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What Trump and Clinton Said (and Didn't Say) About the Middle East

Sept. 29 2016

Analyzing the discussion of the region in Monday evening’s presidential debate—marked by the omission of any mention of Syria—Robert Satloff comments on the two candidates’ positions:

In terms of the fight against Islamic State (IS), both candidates replayed stock lines from stump speeches. Overall, Hillary Clinton’s paragraph on defeating the group was much more detailed than Donald Trump’s; it included support for Kurdish and Arab allies, a focus on targeting IS leadership, and a sequence of actions (liberate Mosul by the end of 2016, then focus on squeezing the group in Raqqa), all done with enhanced U.S. air support but not ground forces.

For his part, Trump did not go far beyond a commitment to massive military action against IS, falling back on his critique that the Obama administration permitted the group’s rise by precipitously withdrawing U.S. forces from Iraq and mishandling Libya. Neither candidate, however, addressed what most experts believe to be the most serious challenge—what to do the day after liberating IS-held territory so that it does not become the base for the next iteration of radical Sunni jihadists.

Clinton and Trump spent considerable time jousting over the wisdom of the Iran nuclear accord, including Trump’s remark that the Israeli prime minister, Benjamin Netanyahu, remains displeased with the deal. However, the Republican candidate offered no specific alternative to the existing agreement, and the Democratic candidate offered no detailed suggestions [about how] to push back against Tehran’s success in taking advantage of the deal to extend Iranian influence throughout the region.

Read more at Washington Institute for Near East Policy

More about: Donald Trump, Hillary Clinton, ISIS, Middle East, Politics & Current Affairs, U.S. Foreign policy, U.S. Presidential election

 

How the U.S. Can Strike at Iran without Risking War

In his testimony before Congress on Tuesday, Michael Doran urged the U.S. to pursue a policy of rolling back Iranian influence in the Middle East, and explained how this can be accomplished. (Video of the testimony, along with the full text, are available at the link below.)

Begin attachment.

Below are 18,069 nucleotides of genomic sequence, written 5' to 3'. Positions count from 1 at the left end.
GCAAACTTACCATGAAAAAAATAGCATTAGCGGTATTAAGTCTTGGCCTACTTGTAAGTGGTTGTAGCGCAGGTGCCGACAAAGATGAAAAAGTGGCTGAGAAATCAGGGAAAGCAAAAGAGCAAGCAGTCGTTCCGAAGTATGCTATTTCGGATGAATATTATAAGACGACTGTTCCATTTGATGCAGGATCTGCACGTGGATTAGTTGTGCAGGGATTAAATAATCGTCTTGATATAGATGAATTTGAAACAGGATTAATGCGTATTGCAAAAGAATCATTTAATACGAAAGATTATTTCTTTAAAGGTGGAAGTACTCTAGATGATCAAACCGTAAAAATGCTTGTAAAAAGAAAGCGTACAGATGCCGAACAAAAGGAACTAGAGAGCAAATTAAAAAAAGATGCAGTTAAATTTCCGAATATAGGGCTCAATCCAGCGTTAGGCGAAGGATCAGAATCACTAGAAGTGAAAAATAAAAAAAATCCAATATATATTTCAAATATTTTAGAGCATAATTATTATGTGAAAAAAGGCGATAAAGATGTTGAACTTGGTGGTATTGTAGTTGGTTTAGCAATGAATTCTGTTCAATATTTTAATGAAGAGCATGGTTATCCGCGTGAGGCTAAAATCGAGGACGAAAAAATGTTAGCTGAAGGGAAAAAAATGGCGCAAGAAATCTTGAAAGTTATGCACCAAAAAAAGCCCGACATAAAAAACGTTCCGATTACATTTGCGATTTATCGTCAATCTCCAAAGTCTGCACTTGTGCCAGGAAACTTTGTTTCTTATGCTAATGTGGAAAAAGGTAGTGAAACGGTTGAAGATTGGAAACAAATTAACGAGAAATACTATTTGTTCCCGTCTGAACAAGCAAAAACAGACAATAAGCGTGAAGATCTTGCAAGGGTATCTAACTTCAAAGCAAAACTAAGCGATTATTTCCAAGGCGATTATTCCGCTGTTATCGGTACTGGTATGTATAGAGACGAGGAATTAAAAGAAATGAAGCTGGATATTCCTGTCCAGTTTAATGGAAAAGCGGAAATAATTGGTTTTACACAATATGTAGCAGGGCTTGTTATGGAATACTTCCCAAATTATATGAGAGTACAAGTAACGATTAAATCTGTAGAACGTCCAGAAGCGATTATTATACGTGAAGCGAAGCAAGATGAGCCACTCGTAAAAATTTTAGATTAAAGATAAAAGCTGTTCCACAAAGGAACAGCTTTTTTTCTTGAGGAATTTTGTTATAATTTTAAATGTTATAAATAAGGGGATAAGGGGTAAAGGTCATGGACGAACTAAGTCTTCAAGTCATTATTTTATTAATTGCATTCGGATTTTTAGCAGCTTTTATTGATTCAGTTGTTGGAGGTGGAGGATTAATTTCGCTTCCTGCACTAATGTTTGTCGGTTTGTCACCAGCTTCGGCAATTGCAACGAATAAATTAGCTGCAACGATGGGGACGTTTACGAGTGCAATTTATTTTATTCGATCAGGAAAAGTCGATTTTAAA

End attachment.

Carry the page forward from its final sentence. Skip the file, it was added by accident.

The United States . . . has indirect ways of striking at Iran—ways that do not risk drawing the United States into a quagmire. The easiest of these is to support allies who are already in the fight. . . . In contrast to the United States, Israel is already engaged in military operations whose stated goal is to drive Iran from Syria. We should therefore ask ourselves what actions we might take to strengthen Israel’s hand. Militarily, these might include, on the passive end of the spectrum, positioning our forces so as to deter Russian counterattacks against Israel. On the [more active] end, they might include arming and training Syrian forces to engage in operations against Iran and its proxies—much as we armed the mujahedin in Afghanistan in the 1980s.

Diplomatically, the United States might associate itself much more directly with the red lines that Israel has announced regarding the Iranian presence in Syria. Israel has, for example, called for pushing Iran and its proxies away from its border on the Golan Heights. Who is prepared to say that Washington has done all in its power to demonstrate to Moscow that it fully supports this goal? In short, a policy of greater coordination with Jerusalem is both possible and desirable.

In Yemen, too, greater coordination with Saudi Arabia is worth pursuing. . . . In Lebanon and Iraq, conditions will not support a hard rollback policy. In these countries the goal should be to shift the policy away from a modus vivendi [with Iran] and in the direction of containment. In Iraq, the priority, of course, is the dismantling of the militia infrastructure that the Iranians have built. In Lebanon, [it should be] using sanctions to force the Lebanese banking sector to choose between doing business with Hizballah and Iran and doing business with the United States and its financial institutions. . . .

Iran will not take a coercive American policy sitting down. It will strike back—and it will do so cleverly. . . . It almost goes without saying that the United States should begin working with its allies now to develop contingency plans for countering the tactics [Tehran is likely to use]. I say “almost” because I know from experience in the White House that contingency planning is something we extol much more than we conduct. As obvious as these tactics [against us] are, they have often taken Western decision makers by surprise, and they have proved effective in wearing down Western resolve.

Read more at Hudson

More about: Iran, Israeli Security, Lebanon, Saudi Arabia, Syria, U.S. Foreign policy, Yemen